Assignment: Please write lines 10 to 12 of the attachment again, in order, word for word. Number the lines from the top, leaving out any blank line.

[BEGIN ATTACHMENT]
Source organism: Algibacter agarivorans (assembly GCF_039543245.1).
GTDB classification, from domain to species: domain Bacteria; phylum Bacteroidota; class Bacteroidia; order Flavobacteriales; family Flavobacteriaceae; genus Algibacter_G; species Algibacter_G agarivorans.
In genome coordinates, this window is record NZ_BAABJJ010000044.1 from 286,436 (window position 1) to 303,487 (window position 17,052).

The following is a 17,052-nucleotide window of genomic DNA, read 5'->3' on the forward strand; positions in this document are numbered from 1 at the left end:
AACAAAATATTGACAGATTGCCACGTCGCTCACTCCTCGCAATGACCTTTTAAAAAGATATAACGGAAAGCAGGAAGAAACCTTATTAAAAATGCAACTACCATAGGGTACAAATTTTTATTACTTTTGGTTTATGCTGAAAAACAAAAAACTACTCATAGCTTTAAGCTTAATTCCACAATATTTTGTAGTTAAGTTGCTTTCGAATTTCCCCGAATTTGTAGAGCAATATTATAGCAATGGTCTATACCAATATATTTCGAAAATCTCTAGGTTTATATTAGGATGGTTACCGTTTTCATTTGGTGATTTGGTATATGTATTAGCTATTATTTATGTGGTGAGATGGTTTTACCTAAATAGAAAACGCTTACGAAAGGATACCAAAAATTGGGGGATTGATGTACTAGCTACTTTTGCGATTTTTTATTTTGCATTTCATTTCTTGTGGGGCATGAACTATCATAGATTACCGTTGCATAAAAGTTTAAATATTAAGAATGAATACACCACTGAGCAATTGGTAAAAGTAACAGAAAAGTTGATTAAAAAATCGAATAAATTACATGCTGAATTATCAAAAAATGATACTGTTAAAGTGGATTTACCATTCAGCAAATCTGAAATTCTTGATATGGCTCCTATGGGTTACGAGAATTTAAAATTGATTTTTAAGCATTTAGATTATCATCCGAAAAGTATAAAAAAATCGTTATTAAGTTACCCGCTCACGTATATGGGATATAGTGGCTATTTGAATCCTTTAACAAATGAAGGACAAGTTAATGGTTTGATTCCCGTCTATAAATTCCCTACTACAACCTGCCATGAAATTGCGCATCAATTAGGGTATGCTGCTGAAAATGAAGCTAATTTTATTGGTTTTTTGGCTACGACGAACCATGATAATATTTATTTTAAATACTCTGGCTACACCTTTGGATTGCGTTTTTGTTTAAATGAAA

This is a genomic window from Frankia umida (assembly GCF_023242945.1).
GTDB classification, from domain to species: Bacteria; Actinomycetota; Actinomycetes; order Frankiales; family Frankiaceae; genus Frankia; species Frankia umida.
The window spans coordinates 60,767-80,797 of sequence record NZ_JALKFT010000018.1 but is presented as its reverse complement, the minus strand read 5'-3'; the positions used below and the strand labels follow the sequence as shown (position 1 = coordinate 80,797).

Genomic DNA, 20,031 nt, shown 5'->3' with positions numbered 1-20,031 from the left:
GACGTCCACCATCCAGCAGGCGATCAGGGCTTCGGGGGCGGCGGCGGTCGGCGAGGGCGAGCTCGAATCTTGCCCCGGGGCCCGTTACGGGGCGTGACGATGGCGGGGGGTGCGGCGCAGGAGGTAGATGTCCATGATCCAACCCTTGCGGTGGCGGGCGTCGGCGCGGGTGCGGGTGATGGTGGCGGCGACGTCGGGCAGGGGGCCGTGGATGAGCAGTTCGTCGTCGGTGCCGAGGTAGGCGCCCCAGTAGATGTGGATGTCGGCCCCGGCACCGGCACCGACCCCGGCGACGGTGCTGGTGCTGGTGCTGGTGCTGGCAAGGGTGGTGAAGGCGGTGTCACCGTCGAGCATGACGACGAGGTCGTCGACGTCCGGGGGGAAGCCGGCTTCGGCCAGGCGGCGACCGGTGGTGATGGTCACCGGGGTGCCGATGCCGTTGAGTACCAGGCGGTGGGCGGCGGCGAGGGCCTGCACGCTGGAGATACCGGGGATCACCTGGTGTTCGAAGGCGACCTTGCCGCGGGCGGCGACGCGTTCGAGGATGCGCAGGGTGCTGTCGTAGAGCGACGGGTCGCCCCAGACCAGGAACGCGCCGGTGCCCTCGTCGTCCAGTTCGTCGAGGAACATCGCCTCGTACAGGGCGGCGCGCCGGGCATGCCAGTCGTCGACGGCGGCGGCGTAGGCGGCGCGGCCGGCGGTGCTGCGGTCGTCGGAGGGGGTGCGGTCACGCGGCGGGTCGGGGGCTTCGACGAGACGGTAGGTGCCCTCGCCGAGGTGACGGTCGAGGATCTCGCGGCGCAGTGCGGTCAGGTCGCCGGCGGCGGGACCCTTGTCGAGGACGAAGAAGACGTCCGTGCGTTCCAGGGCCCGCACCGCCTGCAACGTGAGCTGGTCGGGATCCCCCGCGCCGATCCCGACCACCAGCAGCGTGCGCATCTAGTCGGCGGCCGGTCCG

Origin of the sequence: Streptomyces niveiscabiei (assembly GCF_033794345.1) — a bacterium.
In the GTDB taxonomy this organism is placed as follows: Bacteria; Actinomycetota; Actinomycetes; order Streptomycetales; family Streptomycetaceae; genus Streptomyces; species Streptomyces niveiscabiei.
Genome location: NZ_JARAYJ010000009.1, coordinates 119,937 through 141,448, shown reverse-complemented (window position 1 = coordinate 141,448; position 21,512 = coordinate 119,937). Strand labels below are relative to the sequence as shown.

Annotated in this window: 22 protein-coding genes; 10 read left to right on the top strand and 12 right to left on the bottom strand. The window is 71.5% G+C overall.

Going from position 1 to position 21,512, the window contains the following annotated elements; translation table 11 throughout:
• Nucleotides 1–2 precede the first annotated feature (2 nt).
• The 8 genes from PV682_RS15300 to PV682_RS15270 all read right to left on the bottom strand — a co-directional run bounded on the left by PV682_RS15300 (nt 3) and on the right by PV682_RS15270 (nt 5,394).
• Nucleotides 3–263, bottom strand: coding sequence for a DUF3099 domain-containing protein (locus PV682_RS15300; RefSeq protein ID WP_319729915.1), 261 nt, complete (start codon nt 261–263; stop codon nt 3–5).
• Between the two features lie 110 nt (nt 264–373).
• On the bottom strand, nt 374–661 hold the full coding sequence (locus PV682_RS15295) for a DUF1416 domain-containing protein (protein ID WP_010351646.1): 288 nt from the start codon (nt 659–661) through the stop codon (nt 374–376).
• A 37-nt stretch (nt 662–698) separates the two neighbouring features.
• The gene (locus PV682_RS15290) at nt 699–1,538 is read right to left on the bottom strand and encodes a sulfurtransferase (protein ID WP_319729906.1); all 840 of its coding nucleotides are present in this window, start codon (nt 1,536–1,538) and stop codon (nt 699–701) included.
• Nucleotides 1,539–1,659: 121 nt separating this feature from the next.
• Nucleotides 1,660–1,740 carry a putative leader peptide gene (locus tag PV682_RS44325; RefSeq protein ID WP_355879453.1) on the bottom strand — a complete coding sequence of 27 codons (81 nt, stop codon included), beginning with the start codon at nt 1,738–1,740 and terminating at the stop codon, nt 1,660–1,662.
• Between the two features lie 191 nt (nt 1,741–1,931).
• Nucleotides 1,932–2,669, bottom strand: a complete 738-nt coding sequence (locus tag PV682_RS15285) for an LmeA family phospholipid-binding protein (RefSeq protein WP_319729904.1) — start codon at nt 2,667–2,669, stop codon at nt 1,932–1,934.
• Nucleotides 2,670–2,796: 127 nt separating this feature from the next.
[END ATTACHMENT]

GACGTCCACCATCCAGCAGGCGATCAGGGCTTCGGGGGCGGCGGCGGTCGGCGAGGGCGAGCTCGAATCTTGCCCCGGGGCCCGTTACGGGGCGTGACGATGGCGGGGGGTGCGGCGCAGGAGGTAGATGTCCATGATCCAACCCTTGCGGTGGCGGGCGTCGGCGCGGGTGCGGGTGATGGTGGCGGCGACGTCGGGCAGGGGGCCGTGGATGAGCAGTTCGTCGTCGGTGCCGAGGTAGGCGCCCCAGTAGATGTGGATGTCGGCCCCGGCACCGGCACCGACCCCGGCGACGGTGCTGGTGCTGGTGCTGGTGCTGGCAAGGGTGGTGAAGGCGGTGTCACCGTCGAGCATGACGACGAGGTCGTCGACGTCCGGGGGGAAGCCGGCTTCGGCCAGGCGGCGACCGGTGGTGATGGTCACCGGGGTGCCGATGCCGTTGAGTACCAGGCGGTGGGCGGCGGCGAGGGCCTGCACGCTGGAGATACCGGGGATCACCTGGTGTTCGAAGGCGACCTTGCCGCGGGCGGCGACGCGTTCGAGGATGCGCAGGGTGCTGTCGTAGAGCGACGGGTCGCCCCAGACCAGGAACGCGCCGGTGCCCTCGTCGTCCAGTTCGTCGAGGAACATCGCCTCGTACAGGGCGGCGCGCCGGGCATGCCAGTCGTCGACGGCGGCGGCGTAGGCGGCGCGGCCGGCGGTGCTGCGGTCGTCGGAGGGGGTGCGGTCACGCGGCGGGTCGGGGGCTTCGACGAGACGGTAGGTGCCCTCGCCGAGGTGACGGTCGAGGATCTCGCGGCGCAGTGCGGTCAGGTCGCCGGCGGCGGGACCCTTGTCGAGGACGAAGAAGACGTCCGTGCGTTCCAGGGCCCGCACCGCCTGCAACGTGAGCTGGTCGGGATCCCCCGCGCCGATCCCGACCACCAGCAGCGTGCGCATCTAGTCGGCGGCCGGTCCG

Origin of the sequence: Streptomyces niveiscabiei (assembly GCF_033794345.1) — a bacterium.
In the GTDB taxonomy this organism is placed as follows: Bacteria; Actinomycetota; Actinomycetes; order Streptomycetales; family Streptomycetaceae; genus Streptomyces; species Streptomyces niveiscabiei.